BOGOTÁ - Just a few days into Colombian President Álvaro Uribe's
second term in office, the close U.S. supervision of his government's negotiations
for the demobilization of the ultra-rightwing paramilitary militias became evident.
Fourteen of the heads of the paramilitary umbrella, the United Self-Defense
Forces of Colombia (AUC), were arrested this week, nine of whom are wanted in
the United States on drug trafficking charges.
Against Washington's will, Uribe had suspended all U.S. extradition requests
in exchange for a promise from the paramilitary chiefs to stay out of criminal
activity and demobilize their militias, which are blamed by United Nations agencies
for 80 percent of the atrocities committed in Colombia's long civil war, in
which leftist guerrillas have been active since 1964.
But the agreement between the Uribe administration and the paramilitary leaders
does not appear to have been respected.
Since AUC declared a ceasefire in December 2002 as a condition set by Uribe
for the start of the demobilization negotiations, paramilitaries have committed
more than 3,000 murders, according to human rights groups. In addition, a portion
of the fighters who supposedly laid down their arms have continued to engage
On Monday, before his conversation with U.S. Drug Enforcement Administration
(DEA) administrator Karen Tandy, Uribe unexpectedly stated in a communiqué
that he would extradite the AUC chiefs if they did not immediately comply with
the peace agreement and the Justice and Peace Law, which offers legal benefits
to 3,000 paramilitaries who face charges of crimes against humanity.
He said that if they did not turn themselves in to the authorities and confess
their crimes – which they are bound to do by the Justice and Peace Law – they
would lose the benefits like shortened sentences offered under the demobilization
Alirio Uribe, head of the José Alvear Restrepo Lawyers Collective, an
internationally respected human rights group, said that another 28,000 demobilized
paramilitary fighters have obtained legal benefits precluding investigations
or prosecutions, or pardons, without having confessed to their crimes, and are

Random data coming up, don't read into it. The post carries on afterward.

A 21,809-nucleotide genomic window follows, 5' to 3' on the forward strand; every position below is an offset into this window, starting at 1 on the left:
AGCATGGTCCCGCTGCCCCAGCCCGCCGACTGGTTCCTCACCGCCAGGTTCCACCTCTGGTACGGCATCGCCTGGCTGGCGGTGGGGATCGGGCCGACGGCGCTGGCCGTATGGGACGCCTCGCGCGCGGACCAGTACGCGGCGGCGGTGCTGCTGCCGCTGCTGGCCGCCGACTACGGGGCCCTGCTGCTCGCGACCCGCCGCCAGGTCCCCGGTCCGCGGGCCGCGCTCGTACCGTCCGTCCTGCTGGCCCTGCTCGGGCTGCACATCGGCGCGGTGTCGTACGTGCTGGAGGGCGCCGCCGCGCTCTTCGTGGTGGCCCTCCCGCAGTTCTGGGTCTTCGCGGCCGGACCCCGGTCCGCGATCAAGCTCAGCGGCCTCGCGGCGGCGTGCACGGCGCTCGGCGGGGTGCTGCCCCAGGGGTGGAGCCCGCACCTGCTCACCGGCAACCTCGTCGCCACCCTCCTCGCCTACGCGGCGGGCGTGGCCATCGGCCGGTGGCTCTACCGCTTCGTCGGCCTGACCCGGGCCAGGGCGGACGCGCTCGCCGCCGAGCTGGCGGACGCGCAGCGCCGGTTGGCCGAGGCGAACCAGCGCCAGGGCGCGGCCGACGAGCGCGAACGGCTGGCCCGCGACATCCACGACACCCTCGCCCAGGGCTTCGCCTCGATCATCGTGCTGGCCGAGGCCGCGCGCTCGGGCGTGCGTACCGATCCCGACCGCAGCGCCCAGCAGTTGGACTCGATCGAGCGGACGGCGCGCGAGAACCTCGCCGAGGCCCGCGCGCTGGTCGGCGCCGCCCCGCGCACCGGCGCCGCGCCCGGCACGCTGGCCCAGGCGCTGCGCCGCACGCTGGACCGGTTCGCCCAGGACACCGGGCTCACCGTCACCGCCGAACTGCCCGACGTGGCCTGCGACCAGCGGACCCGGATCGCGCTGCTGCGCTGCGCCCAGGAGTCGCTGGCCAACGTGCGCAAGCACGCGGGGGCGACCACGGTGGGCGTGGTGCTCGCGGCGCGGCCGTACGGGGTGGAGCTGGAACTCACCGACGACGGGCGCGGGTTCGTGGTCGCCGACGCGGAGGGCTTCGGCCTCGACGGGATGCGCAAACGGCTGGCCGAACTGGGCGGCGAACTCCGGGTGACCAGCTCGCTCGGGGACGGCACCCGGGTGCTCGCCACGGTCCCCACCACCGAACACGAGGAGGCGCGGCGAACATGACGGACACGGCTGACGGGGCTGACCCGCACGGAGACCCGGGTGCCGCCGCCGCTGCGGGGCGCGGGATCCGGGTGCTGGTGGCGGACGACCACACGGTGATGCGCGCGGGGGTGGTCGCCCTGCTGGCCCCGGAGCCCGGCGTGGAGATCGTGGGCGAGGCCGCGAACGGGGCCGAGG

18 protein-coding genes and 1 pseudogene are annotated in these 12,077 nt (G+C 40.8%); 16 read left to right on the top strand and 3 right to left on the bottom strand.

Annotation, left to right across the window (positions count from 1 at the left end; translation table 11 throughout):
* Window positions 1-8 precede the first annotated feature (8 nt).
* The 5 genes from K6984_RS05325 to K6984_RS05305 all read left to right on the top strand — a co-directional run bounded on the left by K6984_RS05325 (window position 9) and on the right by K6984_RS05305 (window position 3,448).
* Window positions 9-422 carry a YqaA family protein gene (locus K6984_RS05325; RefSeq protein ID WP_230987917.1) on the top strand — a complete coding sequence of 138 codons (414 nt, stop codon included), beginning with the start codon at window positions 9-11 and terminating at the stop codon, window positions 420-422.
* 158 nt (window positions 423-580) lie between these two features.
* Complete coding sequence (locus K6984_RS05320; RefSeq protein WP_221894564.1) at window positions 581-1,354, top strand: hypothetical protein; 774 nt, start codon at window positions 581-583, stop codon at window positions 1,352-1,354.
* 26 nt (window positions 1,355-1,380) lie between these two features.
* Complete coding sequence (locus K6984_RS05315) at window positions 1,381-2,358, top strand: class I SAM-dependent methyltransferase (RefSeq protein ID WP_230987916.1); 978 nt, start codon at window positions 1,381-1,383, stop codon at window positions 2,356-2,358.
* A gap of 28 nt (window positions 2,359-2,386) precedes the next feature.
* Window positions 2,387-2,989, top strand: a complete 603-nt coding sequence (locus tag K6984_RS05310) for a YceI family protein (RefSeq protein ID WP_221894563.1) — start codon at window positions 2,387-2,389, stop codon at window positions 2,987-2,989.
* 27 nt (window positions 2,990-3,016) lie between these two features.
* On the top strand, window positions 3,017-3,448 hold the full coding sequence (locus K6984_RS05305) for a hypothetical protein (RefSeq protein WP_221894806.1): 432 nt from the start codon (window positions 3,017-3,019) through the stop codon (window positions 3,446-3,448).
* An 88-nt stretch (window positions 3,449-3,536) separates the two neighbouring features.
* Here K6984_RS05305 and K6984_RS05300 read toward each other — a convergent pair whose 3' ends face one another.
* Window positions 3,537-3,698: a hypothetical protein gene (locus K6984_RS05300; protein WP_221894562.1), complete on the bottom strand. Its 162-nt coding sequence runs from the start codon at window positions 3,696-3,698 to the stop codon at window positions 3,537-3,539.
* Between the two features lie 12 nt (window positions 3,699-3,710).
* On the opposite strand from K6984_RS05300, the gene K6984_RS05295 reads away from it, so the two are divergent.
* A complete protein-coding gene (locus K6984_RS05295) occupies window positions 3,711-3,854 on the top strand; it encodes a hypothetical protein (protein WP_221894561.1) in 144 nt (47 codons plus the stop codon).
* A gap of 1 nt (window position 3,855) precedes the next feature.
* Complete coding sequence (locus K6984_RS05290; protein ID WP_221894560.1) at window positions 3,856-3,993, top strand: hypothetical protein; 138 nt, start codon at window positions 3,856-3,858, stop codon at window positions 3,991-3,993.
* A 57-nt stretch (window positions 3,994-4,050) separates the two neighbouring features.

Tandy visited Colombia early this week to pay homage to the 10 members of Colombia's
elite antinarcotics police who were shot down in May in the town of Jamundí
by soldiers who were allegedly protecting drug traffickers.
On Wednesday, the police clarified that the AUC chiefs had turned themselves
in or had been picked up in a "friendly" manner, although radio stations
reported secret raids and round-ups.
The unusual operation was apparently agreed with the government by some of
the AUC leaders, who demanded that the terms "capture" or "prison"
not be used when announcing the detentions.
Other AUC chiefs turned themselves in later, although as of Friday several
powerful leaders were still at large, and the government had set no deadline
for compliance with Uribe's orders.
"I have come to turn myself in to comply with a presidential order, which
I respect and am obeying. We will continue the peace process from here,"
said a smiling former AUC spokesman, Salvatore Mancuso, as he entered a police
station in Montería, capital of the northwestern province of Córdoba.
Mancuso, one of the leaders whose extradition has been requested by the United
States, also faces accusations of being responsible for appalling massacres.
Another AUC spokesman, "Ernesto Báez," revealed that he had
taken part in a lengthy meeting with the police brass. "This process continues
to enjoy the total backing of the government, and is obviously still accepted"
by the AUC, said Minister of Interior and Justice Sabas Pretelt.
The content of the three-year negotiations with the paramilitary forces, which
were created in the early 1980s by drug traffickers and have worked in complicity
with the army, has not been divulged. However, the talks have been closely supervised
by the U.S. embassy, a high-ranking government official told IPS.
Nor is the identity of all of the top AUC chiefs known. According to the press,
several of them are druglords who joined the negotiations by acquiring an AUC
"franchise" in order to present their gangs of thugs as paramilitary
fighters. Their aim was to benefit from Uribe's promise not to extradite participating
leaders to the United States, where many of them are wanted on drug charges.
The controversial Justice and Peace Law, which was passed 13 months ago but